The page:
But the Jeff Suppan trade in 2003? This had a lasting impact.
I still think Freddie Sanchez could’ve been an everyday shortstop, something you may have noticed the Sox have sort of been looking for over the last five years or so. He doesn’t fit the Theo mold perfectly (career .334 OBP), but he’s won a batting title and is a pretty safe bet for at least a .280 average each season. At worst he’d be a “leave alone” guy at shortstop.
And Mike Gonzalez has a career ERA of 2.57 and 330 strikeouts in 280.2 innings pitched. He has the fifth-best ERA among relievers since 2004 and will be a closer somewhere in 2010.
And unlike Gagne, not a lot of people thought the Suppan addition clinched a World Series. There were a lot of first-guessers on this one. And they were right, as Suppan had a 5.57 ERA for the Sox in 10 starts and never appeared in a postseason game.
You could throw the Doug Mirabelli for Cla Meredith and Josh Bard trade in the mix, I guess, but if I were a GM I would trade Meredith and Bard for Sanchez and Gonzalez in a flash. Bard has done nothing the past two years and Gonzalez has significantly outperformed Meredith since 2006.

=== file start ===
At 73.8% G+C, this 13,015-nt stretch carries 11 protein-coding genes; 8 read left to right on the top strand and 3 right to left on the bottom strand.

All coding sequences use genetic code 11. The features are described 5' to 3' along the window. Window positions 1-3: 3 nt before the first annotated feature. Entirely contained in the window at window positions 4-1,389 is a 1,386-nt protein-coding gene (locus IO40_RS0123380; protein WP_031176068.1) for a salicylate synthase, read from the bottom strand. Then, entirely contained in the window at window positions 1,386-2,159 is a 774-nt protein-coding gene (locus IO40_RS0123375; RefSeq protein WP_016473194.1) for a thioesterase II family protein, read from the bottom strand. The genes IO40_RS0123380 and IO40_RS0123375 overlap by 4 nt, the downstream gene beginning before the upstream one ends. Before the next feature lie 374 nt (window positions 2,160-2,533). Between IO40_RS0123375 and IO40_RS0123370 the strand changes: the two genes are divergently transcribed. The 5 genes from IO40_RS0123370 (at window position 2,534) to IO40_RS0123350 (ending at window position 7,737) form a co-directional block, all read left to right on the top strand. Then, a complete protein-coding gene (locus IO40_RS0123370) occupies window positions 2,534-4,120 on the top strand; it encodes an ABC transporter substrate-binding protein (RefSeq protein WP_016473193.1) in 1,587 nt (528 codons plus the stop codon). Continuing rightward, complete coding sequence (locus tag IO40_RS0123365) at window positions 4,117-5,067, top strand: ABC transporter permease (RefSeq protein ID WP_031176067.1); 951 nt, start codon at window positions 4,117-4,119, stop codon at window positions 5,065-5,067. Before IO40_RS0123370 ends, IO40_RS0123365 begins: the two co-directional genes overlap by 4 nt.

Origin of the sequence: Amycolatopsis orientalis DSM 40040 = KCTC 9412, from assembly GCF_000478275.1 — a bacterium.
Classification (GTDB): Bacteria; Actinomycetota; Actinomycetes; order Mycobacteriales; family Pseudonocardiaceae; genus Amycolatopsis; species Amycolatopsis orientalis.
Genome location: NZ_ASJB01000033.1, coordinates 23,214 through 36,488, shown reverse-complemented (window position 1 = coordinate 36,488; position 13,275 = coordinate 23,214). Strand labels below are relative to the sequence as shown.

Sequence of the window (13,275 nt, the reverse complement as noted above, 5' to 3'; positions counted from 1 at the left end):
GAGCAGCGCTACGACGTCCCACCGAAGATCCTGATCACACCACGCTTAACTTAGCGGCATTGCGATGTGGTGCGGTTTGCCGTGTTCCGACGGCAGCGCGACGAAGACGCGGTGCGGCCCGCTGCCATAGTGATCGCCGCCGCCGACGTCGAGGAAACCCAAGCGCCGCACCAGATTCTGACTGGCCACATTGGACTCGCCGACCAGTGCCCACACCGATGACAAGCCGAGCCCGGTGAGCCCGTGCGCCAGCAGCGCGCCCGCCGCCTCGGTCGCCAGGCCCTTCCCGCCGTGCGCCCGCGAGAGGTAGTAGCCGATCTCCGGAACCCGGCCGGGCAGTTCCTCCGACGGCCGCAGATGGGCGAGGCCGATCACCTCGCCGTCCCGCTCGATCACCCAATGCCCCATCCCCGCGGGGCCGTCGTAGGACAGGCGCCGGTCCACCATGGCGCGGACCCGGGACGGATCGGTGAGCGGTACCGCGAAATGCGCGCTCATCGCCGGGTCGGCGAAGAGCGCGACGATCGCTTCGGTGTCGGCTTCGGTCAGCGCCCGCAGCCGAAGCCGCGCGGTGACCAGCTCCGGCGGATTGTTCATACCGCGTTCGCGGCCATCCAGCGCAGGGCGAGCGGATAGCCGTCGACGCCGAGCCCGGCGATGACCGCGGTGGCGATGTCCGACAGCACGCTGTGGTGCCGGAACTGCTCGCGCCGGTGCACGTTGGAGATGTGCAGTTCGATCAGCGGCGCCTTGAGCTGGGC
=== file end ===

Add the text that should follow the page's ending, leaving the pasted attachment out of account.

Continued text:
BEST SEASON (PLAYER):
Sure, he only played in 120 games, but Manny’s 2002 season is the standard here. He won his only batting title (.349) and led the American League in OBP (.450) as well. His slugging percentage for the season, .647, was his highest in his Boston career by 28 points and was 139 points better than that season’s MVP winner, Miguel Tejada.
The rest of the top 10:
2. Manny Ramirez — 2006
3. David Ortiz — 2007
4. Ortiz — 2006
5. Nomar Garciaparra — 2000
6. Manny — 2001
7. Manny — 2002
8. Ortiz — 2005
9. Kevin Youkilis — 2008
10. Bill Mueller — 2003
The truth is that I could’ve put Ortiz’s 2004 season in over Mueller (or Youkilis’ 2008) but I decided to throw in a different name. The only MVP season of the decade, Dustin Pedroia’s 2008, falls somewhere in the 12-16 range.